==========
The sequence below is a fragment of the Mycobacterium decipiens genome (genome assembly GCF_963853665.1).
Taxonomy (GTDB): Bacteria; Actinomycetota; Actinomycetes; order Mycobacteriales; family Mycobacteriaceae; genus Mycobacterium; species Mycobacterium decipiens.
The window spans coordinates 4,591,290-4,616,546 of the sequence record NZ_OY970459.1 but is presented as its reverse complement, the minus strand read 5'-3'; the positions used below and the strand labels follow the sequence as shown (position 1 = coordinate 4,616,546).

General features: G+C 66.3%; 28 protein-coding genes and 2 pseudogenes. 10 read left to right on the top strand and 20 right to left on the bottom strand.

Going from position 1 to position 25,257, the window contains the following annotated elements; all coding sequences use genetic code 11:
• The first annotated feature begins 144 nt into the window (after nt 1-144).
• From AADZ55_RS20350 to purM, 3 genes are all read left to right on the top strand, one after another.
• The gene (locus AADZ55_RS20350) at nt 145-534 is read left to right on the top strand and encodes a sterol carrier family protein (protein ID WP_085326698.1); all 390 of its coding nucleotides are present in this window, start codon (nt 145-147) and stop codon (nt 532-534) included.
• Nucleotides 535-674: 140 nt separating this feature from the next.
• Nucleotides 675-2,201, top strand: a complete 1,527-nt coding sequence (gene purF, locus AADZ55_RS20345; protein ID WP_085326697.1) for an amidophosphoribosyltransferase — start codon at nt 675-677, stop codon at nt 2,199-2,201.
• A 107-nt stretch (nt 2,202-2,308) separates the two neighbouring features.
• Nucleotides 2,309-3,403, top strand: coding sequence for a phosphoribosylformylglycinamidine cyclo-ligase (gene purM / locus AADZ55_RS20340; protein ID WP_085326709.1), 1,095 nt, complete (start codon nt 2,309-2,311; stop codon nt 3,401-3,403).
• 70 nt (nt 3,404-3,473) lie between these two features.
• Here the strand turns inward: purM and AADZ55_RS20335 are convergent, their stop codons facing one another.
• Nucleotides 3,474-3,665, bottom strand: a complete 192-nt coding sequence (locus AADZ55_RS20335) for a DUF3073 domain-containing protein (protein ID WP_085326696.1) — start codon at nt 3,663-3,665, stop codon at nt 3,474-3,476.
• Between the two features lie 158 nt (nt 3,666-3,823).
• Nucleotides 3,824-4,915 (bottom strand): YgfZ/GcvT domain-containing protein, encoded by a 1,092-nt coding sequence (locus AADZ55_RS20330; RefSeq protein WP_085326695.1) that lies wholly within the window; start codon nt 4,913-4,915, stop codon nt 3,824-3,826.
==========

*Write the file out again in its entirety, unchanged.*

The sequence below is a fragment of the Mycobacterium decipiens genome (genome assembly GCF_963853665.1).
Taxonomy (GTDB): Bacteria; Actinomycetota; Actinomycetes; order Mycobacteriales; family Mycobacteriaceae; genus Mycobacterium; species Mycobacterium decipiens.
The window spans coordinates 4,591,290-4,616,546 of the sequence record NZ_OY970459.1 but is presented as its reverse complement, the minus strand read 5'-3'; the positions used below and the strand labels follow the sequence as shown (position 1 = coordinate 4,616,546).

General features: G+C 66.3%; 28 protein-coding genes and 2 pseudogenes. 10 read left to right on the top strand and 20 right to left on the bottom strand.

Going from position 1 to position 25,257, the window contains the following annotated elements; all coding sequences use genetic code 11:
• The first annotated feature begins 144 nt into the window (after nt 1-144).
• From AADZ55_RS20350 to purM, 3 genes are all read left to right on the top strand, one after another.
• The gene (locus AADZ55_RS20350) at nt 145-534 is read left to right on the top strand and encodes a sterol carrier family protein (protein ID WP_085326698.1); all 390 of its coding nucleotides are present in this window, start codon (nt 145-147) and stop codon (nt 532-534) included.
• Nucleotides 535-674: 140 nt separating this feature from the next.
• Nucleotides 675-2,201, top strand: a complete 1,527-nt coding sequence (gene purF, locus AADZ55_RS20345; protein ID WP_085326697.1) for an amidophosphoribosyltransferase — start codon at nt 675-677, stop codon at nt 2,199-2,201.
• A 107-nt stretch (nt 2,202-2,308) separates the two neighbouring features.
• Nucleotides 2,309-3,403, top strand: coding sequence for a phosphoribosylformylglycinamidine cyclo-ligase (gene purM / locus AADZ55_RS20340; protein ID WP_085326709.1), 1,095 nt, complete (start codon nt 2,309-2,311; stop codon nt 3,401-3,403).
• 70 nt (nt 3,404-3,473) lie between these two features.
• Here the strand turns inward: purM and AADZ55_RS20335 are convergent, their stop codons facing one another.
• Nucleotides 3,474-3,665, bottom strand: a complete 192-nt coding sequence (locus AADZ55_RS20335) for a DUF3073 domain-containing protein (protein ID WP_085326696.1) — start codon at nt 3,663-3,665, stop codon at nt 3,474-3,476.
• Between the two features lie 158 nt (nt 3,666-3,823).
• Nucleotides 3,824-4,915 (bottom strand): YgfZ/GcvT domain-containing protein, encoded by a 1,092-nt coding sequence (locus AADZ55_RS20330; RefSeq protein WP_085326695.1) that lies wholly within the window; start codon nt 4,913-4,915, stop codon nt 3,824-3,826.